Join The Discussion

Profile picture
Tillman March 09, 2016 / 02:03AM
Hence, Cuomo's proposal to increase minimum wage to $15 p/hr which will actually drive out business and further increase the cost of living in NYC. If at all possible, leave NYC for more friendlier cities and states. Unfortunately not many are in the financial position to leave and must be subject to high costs.

Profile picture
joe March 08, 2016 / 07:12PM
What is so f**king hard to grasp. If you cannot afford to live in NYC, then you DON’T. There are plenty of other cities in the USA where living costs are much lower. Yeah, I don’t like how damn expensive it is here, but if I can no longer afford to live here, I would move and not into some dump homeless shelter. If you cannot afford to take care of yourself, you don’t have kids. If you can only take care of 1 kid, you don’t pop out three. If you cannot afford a $600,000 mortgage, you look for something smaller…………..and so on and so on and so on. Who in their right mind would move to NYC with very little skills or little money, it makes no damn sense. I mean if your skills are picking out cans and bottles from people’s garbage can, then NYC probably is not for you. If you spend all day just roaming around the city with s**t in your pants, you either need medication or you made a bad career choice. Is the future of Queens going to be people with no where to live or worse, filling up a one bedroom apartments with 10 people. Wait, the later is already true. News to some of you folks, The American Dream is Dead, especially here in NYC. I mean what does NYC really get you, juke box musicals on Broadway that cost $150, Duane Reades on every corner and chains galore. Nothing unique here anymore, just keep on moving folks. I know s**t is f**ked up, but a little common sense. It is not Max Max, at least not yet. That will be probably about 50 years down the road, when water becomes a luxury. Don’t laugh, it is true. I want a five bedroom penthouse with a view of Central Park. But you know what, I cannot afford it, so I live in Jamaica for the time being in a nice bed one bedroom that I share with no one. Of course the downside is, it is in Jamaica, but I guess it could be worse, it could be really s**tty Corona, the third world of third world’s that make Jamaica look like Park Slope. But really I don’t want a five bedroom penthouse nor do I need one. RESPONSIBILITY!!!!!!!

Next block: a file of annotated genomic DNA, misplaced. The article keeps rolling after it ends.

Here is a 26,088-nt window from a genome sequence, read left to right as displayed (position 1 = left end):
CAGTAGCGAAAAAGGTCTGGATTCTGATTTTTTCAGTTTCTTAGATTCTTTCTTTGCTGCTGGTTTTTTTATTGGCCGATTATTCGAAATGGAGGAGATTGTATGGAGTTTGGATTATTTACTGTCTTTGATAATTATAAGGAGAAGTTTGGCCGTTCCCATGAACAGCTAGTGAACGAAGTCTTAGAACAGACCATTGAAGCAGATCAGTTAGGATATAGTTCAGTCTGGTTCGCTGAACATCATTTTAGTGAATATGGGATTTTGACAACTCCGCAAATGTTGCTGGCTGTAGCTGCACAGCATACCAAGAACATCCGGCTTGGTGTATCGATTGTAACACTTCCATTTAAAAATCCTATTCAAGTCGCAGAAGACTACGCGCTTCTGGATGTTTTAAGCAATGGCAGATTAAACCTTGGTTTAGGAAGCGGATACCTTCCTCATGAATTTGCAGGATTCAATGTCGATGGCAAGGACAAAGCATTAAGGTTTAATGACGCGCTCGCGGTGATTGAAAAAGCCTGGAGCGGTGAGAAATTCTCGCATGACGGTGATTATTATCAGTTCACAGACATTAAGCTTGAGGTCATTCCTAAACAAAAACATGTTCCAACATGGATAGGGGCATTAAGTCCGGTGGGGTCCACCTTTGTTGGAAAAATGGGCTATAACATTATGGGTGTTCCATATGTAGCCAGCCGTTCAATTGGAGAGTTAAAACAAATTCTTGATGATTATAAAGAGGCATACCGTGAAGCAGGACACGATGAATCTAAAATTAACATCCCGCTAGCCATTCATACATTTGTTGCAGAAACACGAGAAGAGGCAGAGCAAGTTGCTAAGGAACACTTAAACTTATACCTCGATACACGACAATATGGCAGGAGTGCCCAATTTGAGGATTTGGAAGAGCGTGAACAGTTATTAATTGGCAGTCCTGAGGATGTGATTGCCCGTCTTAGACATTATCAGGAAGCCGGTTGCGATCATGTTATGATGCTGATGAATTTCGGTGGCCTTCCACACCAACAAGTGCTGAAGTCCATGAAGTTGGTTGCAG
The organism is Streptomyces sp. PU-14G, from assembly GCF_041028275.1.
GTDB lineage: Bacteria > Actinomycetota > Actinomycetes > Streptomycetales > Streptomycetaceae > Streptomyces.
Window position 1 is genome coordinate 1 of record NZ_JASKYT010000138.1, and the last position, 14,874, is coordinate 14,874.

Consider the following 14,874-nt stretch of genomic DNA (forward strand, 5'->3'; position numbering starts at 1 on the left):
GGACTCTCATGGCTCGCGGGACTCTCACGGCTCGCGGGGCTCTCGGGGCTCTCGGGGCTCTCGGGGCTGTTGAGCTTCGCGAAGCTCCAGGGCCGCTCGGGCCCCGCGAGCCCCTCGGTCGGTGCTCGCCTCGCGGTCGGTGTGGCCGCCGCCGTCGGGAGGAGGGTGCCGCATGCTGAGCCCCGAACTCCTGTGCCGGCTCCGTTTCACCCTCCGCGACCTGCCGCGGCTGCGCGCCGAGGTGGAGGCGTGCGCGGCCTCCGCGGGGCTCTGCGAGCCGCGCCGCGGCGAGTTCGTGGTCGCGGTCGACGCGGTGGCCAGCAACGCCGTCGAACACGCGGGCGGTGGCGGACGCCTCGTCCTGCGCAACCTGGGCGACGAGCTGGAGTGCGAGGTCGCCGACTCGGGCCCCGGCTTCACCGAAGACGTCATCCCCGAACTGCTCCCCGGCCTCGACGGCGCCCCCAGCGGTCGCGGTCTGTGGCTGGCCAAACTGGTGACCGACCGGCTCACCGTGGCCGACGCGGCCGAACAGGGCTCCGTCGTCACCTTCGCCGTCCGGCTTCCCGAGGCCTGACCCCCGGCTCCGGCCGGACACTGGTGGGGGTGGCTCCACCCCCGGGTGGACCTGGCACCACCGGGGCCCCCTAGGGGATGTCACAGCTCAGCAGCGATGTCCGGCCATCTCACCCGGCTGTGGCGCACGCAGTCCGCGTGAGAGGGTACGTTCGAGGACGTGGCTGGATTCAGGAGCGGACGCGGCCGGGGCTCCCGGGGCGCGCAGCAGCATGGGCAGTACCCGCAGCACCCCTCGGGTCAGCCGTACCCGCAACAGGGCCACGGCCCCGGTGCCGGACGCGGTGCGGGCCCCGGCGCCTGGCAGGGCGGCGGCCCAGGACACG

Related Stories
More than 30 percent of students at these Queens schools are currently homeless, study finds
More than 30 percent of students at these Queens schools are currently homeless, study finds
Popular Stories
Photo via Pixabay
7 Queens neighborhoods make list of NYC's most expensive communities
Photos courtesy of the NYPD
Bayside man busted with over 60 guns in his home now behind bars without bail (UPDATED)
Photos by Liz Clayman
New restaurant in Long Island City serves up thin crust pizza from a renowned chef

Skip to toolbar